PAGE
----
Managing a Steer Tire Blowout
Altogether, trucking is a pretty easy job. You get paid to travel to exotic destinations like Tuscaloosa, Alabama; Escanaba, Michigan; or Rock Springs, Wyoming. What a job! What they didn’t tell me in truck driving school was that sometimes things can go sideways, for no reason at all. Like anywhere on I-95, why could there possibly be a three-hour backup at 2 a.m. on a Wednesday? Unexpected incidents can occur due to various factors like slippery roads, strong winds, or neglecting alignment issues, resulting in the loss of a steer tire.
When I lost the passenger steer tire, I was fortunate to have been empty and in light traffic. It was still a pretty violent event. The flappin’ tire tore up my fender and headlight pod but no other vehicles were involved. I can see how it might have been an entirely different scenario if the driver’s side had blown in morning traffic when I was loaded. At the time, I guess I reacted the way I should have because I made it to the shoulder without too much loss of control but I can definitely understand how it could’ve been much worse.
Since it’s been a while since truck driving school, I thought I’d do some research and report the common wisdom about how to manage the loss of a steer tire.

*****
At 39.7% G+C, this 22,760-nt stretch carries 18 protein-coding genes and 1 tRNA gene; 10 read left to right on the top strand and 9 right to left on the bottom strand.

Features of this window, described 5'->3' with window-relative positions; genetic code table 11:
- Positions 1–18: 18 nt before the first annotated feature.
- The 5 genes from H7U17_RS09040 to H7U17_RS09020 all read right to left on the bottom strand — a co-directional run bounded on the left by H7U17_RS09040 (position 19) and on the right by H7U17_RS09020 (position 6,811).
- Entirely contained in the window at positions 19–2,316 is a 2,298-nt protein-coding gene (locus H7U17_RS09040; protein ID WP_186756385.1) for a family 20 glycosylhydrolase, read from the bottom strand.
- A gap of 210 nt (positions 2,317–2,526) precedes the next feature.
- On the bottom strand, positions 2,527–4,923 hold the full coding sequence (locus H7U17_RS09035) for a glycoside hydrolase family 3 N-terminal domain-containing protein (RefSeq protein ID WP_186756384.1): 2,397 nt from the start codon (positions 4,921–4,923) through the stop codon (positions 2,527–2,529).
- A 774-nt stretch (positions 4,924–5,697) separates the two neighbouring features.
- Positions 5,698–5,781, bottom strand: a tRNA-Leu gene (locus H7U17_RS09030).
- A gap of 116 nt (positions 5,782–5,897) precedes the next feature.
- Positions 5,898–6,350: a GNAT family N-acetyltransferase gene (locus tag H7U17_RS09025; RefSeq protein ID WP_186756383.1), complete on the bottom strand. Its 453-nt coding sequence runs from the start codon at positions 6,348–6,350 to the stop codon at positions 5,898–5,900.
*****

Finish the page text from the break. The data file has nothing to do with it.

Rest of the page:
How to Best Manage a Steer Tire Blowout
An ounce of prevention is worth a pound of cure: Keep an eye on the condition of your tires and suspension. The single best means of prevention is to not have a steer blowout at all.
Do Not Slam on the Brakes or Jerk the Steering Wheel: When a tire blows out, the truck will likely pull towards the side of the blowout. It's critical not to jump on the brakes, since that could lead to a loss of control and potentially cause you to roll over. Similarly, avoid steering in a spastic manner, which can worsen control.
Apply Full Throttle: I know how counterintuitive this is, when a tire blows out, applying full throttle helps. The power and traction from the other tires can overcome the blown tire, helping to maintain the vehicle's forward momentum and control. Slowing down immediately can lead to a loss of control as the pull of the blown tire becomes stronger.
Correct The Steering: While applying the throttle, it's important to correct the steering gently to ensure the vehicle doesn't drift into other lanes. The full throttle will help to keep the truck going straight, requiring only minor corrections to the steering.
Slow Down and Pull Over Gradually: Once control of the vehicle is regained, begin to decelerate slowly and look for a safe place to pull over. Decelerating too quickly can cause a loss of control, so it should be done in a calm and controlled manner.
Turn On Your Hazards and Use Your Safety Markers: Use all your warning devices to increase your visibility for the other travelers. Your day would get much worse if someone ran into you.